The Fort Mill School District threatened the town of Fort Mill with legal action last week after being told plan approval for the new Riverview Elementary School was “on hold,” according to a letter sent from the district’s lawyer to Town Manager Dennis Pieper.
On Nov. 5, a district consultant emailed Fort Mill Assistant Engineering Director Zheng Zheng Wiley asking if the plans were ready to pick up. Wiley, making reference to an earlier dispute, responded, “The plan approval is on hold pending resolution of the waterline (sic) relocation.”
The town and the school district have been in talks concerning a town-owned water line at the site of the new Riverview Elementary School along Spratt Street. They disagree on which entity is responsible for removing the line, district officials said.
The plan approval for the site should not have been affected by the water line issue, School Board Chairman Patrick White said.
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“I don’t know any way to take it other than we have now married those two issues,” White said.
Concerns arose at the school district because “we didn’t have time to waste,” White said.
A letter from the school district’s attorney to Pieper warned that, “To withhold the necessary permit to which the school district by law is entitled exposes the town to serious legal consequences.”
Construction on the new Riverview Elementary School has been accelerated in an effort to open it in December 2014. Delay could put that timeline at risk, White said.
The school district’s lawyer sent the letter to the town on Nov. 7, stating that “resolution of the waterline location will come very soon, at the town’s sole expense, and that any further delay in withholding approval of the Project’s plans by the town will greatly damage the School District and its students, for which the School District will hold the Town legally responsible.”
The plans were released to the town Nov. 11, according to district officials.
Pieper said the plans for Riverview “were never held up.”
The intention was only to put a note on the plans, he added.
“It was a miscommunication on their part,” he said. “The email from our employee just said we needed to resolve that but as soon as we discussed it, it was resolved.”
The water line issue has not been resolved, however. The cost of moving it is estimated from $80,000 and $100,000, officials said.
After researching the issue, the district’s lawyer determined that the town is responsible for the removal of the water line because it lies in an abandoned right-of-way, for which SCDOT has given “quick deed” to the school district. The quick deed is expected to be delivered to the district in the next two weeks, according to the letter.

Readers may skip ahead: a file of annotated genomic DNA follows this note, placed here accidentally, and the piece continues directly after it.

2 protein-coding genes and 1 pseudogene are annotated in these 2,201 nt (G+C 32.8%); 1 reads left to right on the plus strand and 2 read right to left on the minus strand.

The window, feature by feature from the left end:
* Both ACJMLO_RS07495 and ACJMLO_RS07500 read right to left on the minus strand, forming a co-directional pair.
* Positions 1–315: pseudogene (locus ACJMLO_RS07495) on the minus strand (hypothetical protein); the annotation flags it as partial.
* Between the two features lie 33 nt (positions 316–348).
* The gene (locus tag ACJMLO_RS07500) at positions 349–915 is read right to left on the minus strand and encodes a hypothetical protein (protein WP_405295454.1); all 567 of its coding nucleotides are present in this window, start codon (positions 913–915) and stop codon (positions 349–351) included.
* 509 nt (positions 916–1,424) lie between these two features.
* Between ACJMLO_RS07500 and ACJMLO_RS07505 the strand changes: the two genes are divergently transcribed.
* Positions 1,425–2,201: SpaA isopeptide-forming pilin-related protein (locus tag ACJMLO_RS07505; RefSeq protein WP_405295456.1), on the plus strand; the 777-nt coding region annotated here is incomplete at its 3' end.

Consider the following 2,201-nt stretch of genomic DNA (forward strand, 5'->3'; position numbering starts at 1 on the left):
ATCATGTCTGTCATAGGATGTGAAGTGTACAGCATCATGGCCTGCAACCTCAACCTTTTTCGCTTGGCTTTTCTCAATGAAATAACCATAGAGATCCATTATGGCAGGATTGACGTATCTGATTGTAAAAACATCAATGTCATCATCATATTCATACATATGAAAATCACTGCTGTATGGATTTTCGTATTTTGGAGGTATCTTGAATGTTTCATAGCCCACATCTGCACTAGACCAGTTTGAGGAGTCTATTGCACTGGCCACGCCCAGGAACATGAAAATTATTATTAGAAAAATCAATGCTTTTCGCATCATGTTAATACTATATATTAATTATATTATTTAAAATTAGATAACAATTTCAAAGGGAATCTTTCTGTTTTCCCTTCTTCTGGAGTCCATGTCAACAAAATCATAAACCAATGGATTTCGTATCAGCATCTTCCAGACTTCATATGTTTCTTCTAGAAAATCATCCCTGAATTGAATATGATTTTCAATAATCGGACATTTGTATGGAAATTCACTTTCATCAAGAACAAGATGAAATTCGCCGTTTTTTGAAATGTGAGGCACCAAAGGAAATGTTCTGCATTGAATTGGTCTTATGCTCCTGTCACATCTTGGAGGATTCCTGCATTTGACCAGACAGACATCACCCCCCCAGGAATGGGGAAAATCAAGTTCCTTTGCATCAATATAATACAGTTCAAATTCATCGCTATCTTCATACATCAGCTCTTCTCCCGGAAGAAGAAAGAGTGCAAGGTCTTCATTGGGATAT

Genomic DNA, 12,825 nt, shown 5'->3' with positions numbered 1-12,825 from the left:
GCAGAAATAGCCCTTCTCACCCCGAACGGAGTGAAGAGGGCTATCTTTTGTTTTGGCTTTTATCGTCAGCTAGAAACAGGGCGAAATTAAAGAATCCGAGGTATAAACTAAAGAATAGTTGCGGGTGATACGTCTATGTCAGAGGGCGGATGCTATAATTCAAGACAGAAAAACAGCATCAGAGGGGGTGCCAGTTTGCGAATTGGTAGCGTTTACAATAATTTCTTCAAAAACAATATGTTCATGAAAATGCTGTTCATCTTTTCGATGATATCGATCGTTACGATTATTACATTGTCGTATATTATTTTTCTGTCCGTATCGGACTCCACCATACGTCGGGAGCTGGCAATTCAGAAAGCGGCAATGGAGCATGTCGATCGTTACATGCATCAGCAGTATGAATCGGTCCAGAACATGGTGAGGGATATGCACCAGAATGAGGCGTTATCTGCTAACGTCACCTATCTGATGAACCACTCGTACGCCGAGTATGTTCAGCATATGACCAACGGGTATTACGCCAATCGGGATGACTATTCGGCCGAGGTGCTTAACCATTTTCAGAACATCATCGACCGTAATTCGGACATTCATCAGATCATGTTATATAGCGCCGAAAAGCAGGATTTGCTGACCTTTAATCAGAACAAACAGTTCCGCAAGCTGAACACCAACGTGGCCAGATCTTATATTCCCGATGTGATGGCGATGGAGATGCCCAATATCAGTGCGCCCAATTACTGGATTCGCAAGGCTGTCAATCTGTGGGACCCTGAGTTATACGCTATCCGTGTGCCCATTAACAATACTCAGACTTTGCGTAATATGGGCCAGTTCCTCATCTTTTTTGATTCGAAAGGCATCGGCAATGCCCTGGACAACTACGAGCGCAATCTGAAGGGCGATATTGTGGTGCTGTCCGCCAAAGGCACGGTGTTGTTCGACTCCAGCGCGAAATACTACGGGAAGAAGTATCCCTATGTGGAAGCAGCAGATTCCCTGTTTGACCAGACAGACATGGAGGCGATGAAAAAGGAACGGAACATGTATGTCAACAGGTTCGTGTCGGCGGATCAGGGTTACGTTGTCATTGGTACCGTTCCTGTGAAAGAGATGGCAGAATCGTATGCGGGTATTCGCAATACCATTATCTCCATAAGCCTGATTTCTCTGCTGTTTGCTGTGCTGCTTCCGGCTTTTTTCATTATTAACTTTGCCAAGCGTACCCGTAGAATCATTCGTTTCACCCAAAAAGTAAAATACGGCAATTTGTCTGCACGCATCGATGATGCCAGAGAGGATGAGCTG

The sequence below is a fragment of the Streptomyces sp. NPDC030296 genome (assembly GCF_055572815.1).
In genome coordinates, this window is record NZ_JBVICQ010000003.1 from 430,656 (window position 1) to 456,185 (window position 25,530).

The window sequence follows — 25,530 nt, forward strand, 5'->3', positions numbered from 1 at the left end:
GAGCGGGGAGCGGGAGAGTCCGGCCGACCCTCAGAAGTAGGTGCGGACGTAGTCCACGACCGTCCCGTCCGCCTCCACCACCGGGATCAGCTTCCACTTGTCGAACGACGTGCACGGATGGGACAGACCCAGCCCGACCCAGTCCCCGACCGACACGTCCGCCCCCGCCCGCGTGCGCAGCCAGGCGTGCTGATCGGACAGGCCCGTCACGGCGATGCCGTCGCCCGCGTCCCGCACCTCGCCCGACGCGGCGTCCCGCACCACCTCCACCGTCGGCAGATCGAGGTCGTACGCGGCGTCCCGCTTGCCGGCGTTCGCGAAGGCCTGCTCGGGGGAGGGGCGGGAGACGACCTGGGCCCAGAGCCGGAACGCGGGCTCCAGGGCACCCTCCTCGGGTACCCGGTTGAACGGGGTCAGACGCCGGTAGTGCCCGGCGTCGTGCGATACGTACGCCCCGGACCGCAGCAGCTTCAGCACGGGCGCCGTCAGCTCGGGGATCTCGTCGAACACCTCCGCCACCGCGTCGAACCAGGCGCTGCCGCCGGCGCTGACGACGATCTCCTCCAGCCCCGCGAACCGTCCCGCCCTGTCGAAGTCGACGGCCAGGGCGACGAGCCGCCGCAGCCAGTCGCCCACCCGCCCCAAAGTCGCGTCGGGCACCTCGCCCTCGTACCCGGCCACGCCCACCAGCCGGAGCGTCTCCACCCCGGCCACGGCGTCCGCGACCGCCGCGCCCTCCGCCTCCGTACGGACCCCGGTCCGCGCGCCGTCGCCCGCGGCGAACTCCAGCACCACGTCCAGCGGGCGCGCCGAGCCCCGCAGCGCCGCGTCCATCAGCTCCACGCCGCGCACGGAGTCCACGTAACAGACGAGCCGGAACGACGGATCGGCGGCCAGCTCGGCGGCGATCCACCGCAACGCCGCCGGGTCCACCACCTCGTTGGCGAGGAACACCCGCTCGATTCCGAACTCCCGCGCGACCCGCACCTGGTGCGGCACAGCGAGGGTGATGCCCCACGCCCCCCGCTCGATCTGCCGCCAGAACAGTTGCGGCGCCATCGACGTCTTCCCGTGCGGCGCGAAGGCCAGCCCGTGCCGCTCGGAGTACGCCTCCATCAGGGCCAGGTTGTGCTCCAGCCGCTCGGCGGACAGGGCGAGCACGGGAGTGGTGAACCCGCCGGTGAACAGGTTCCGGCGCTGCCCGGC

“At that time, we will present to the Town (sic) a copy of the quick deed, which will be evidence that the Town no longer has permission to locate and maintain the waterline within the Abandoned Right-of-Way (sic) and that it must take immediate steps to remove the waterline at its sole expense, working with the school district to insure that such removal activities will not interfere with the project construction,” states the letter, obtained by the Fort Mill Times through a Freedom of Information request.
District spokeswoman Kelly McKinney said the district hopes to continue discussions with the town in an effort to have the water line issue resolved.
“We feel very strongly that it is something the town has responsibility for but going forward we’re just hoping we don’t have to go to any type of legal action. Let’s just sit down and talk about resolving this,” she said.
Pieper agreed that discussions would continue. Questions still need to be answered, he said, including whether the entire line needs to be moved.
“I plan on meeting with the school district and seeing what really needs to be done,” he said. “I want to see exactly what’s in their way and what’s not.”
Pieper insists that the relationship between the town and the school district is not adversarial.
“We work well with them and it’s just a matter of communicating,” he said. “We weren’t holding their plans up. It’s just a matter of communication.”
White said that although he has not gotten an explanation from town officials about why the plans were “on hold,” he is pleased construction can move forward without delay.
“We’re not going to dwell on it. Whatever reason there was for a delay, I don’t want to belabor that. I’m just glad we’ve got it and are moving forward,” White said.
Construction on the new Riverview has not been delayed and can continue while the water line issue is being resolved, officials said.
“We are pleased to have the plans so we may move forward with the construction of the new Riverview Elementary School. We look forward to resolving the water line issue,” Superintendent of Schools Chuck Epps said.
The Fort Mill Times received copies of communications between the town and the district through a Freedom of Information Act request filed on Nov. 8 with both the town and the school district. The school district responded with documents, including the letter sent from their lawyer to Pieper, as well as several emails between district officials and town employees.
The town has not yet responded to the request, but state law allows municipalities 15 days from the filing date to respond.